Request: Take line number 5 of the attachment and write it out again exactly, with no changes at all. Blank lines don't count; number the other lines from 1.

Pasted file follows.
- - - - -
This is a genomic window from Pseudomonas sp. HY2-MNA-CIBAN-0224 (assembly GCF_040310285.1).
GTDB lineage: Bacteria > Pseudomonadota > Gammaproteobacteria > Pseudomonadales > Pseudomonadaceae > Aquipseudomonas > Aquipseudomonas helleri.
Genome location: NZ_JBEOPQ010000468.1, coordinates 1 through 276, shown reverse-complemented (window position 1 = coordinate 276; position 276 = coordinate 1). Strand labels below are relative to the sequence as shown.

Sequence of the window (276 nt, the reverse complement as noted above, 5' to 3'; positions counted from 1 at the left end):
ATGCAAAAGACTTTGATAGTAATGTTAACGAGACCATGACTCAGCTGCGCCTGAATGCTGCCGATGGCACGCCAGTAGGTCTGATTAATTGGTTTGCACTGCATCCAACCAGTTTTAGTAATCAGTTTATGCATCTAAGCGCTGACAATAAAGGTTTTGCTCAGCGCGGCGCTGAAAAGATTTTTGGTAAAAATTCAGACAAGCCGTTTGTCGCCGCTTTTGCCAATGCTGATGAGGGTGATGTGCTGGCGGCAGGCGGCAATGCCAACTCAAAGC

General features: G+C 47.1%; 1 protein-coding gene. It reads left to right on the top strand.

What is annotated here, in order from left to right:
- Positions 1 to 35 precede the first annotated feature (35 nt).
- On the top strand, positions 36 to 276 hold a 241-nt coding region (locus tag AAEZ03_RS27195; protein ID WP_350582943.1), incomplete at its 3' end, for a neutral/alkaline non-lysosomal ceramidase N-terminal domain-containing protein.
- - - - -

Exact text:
ATGCAAAAGACTTTGATAGTAATGTTAACGAGACCATGACTCAGCTGCGCCTGAATGCTGCCGATGGCACGCCAGTAGGTCTGATTAATTGGTTTGCACTGCATCCAACCAGTTTTAGTAATCAGTTTATGCATCTAAGCGCTGACAATAAAGGTTTTGCTCAGCGCGGCGCTGAAAAGATTTTTGGTAAAAATTCAGACAAGCCGTTTGTCGCCGCTTTTGCCAATGCTGATGAGGGTGATGTGCTGGCGGCAGGCGGCAATGCCAACTCAAAGC